Primary sources can give us a sense of time. Images and language that are from long ago can be brought to our attention by a photograph or letter. Primary sources can also give us a sense of place and connect that item from the past to somewhere very near us. I had that feeling after reading Ruth and the Green Book by Calvin Alexander Ramsey and seeking out the primary sources related to the picture book.
The Primary Source and the Picture Book
The picture book gives a fictional account of an African American family traveling from Chicago to Alabama. Along the way, they are refused service at a gas station and motel. Eventually, they discover the Green Book and use it for the remainder of their trip.
The Negro Motorist Green Book was published yearly between 1936 and 1964. Meant for travelers, it documented places that would serve and house African Americans throughout the country and eventually even outside of it.
Using a Picture Book to Establish a Connection Between History and Geography
Begin giving a historical context to the Green Book by reading the picture book. While reading, make note of the mentioned locations the family traveled to and through. These include Chicago, Tennessee, Georgia, and Alabama.
Share with students that the New York Public Library has digitized many copies of The Negro Motorist Green Book. Share the web page and a few covers of the Green Book, digital downloads, or printouts to model how to navigate the primary source.
In the story, the author writes about finding an Esso service station in Tennessee near the Georgia border. Providing a map, ask students how they might find where that gas station was located in Tennessee. Looking at a current map, Chattanooga becomes a likely possibility.
Ask students, using the 1952 Green Book (the year of the Buick the family drove in the story), what cities and towns in Georgia and Alabama the family in the story may stop in if relying on the Green Book. Given that they are in Chattanooga and traveling to somewhere in Alabama, which cities and towns make the most sense?
Use the Green Book to Make More Connections Between Geography and History
There are several other ways to explore history and geography using the Green Book.
- Choose a year of publication. What types of services were listed for African American travelers in the Green Book? How does that compare to services needed by people traveling by car today to towns or cities they know little about?
- Explore the map created using the 1956 Green Book on the University of South Carolina Library site. Choose a city. Are there any noticeable patterns to the locations of services offered in the Green Book? What services are clustered together in a town? Read the Introduction in an issue of the Green Book. What does it reveal about how locations were listed in the Green Book?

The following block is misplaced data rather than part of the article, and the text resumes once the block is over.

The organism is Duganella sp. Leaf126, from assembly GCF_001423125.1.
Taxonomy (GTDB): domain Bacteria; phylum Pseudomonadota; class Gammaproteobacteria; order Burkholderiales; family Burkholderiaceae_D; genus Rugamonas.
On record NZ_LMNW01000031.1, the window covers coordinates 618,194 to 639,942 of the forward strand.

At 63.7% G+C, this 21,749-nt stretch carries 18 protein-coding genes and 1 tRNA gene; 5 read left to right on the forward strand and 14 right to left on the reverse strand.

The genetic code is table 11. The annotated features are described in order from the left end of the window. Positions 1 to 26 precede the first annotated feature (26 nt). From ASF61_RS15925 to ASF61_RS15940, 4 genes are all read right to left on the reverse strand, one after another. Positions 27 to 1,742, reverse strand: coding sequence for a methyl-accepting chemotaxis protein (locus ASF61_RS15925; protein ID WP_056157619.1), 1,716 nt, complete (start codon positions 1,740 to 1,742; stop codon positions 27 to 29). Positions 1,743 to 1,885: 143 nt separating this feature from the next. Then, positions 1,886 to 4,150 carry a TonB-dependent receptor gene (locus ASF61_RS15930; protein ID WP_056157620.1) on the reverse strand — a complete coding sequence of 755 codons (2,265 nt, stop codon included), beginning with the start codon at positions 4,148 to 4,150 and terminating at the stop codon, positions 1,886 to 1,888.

- Using the 1956 Green Book (or any year), select a city. Use Google Maps or another online mapping tool to search for addresses. If there is a building or home does it appear to be over fifty years old? Is it what you expected?
- Using Google My Maps or another mapping tool, select a city listed in a year of the Green Book. Create a custom map showing the locations of services in that town similar to the map mentioned above.
Look at Green Books for a city, town, or entire state over several years. How do the listings change? What might be the reason for the changes?
- Look at a photo titled “Duke Ellington and band members playing baseball in front of their segregated motel, Astor Motel, while touring in Florida.” Bibliographic data does not say where the photo was taken in Florida, but it does give a year, 1955. Have students use the 1955 Green Book to find a page listing the Astor Motel in Jacksonville, Florida.
Connections to History through Primary Sources
Connections using primary sources can extend well beyond geography and look at the experiences of African Americans prior to the passage of Civil Rights laws. Explore the Jim Crow and Segregation primary source set from the Library of Congress or photos, prints, and drawings related to segregation, also from the Library of Congress. How do these visual primary sources connect back to Ruth and the Green Book and the fictional story of the family’s travels?
Author: Tom Bober
Tom Bober is an elementary librarian at RM Captain Elementary in Clayton, Missouri, a former Teacher in Residence at the Library of Congress, and a Digital Public Library of America Community Rep. He has written about the use of primary sources in classrooms in School Library Connection, Social Education magazine, and the Teaching with the Library of Congress blog. Tom also presents at regional and national conferences, runs workshops, and has developed and presented webinars for the Library of Congress and ABC Clio on a variety of strategies and topics for students’ use of primary sources in the classroom.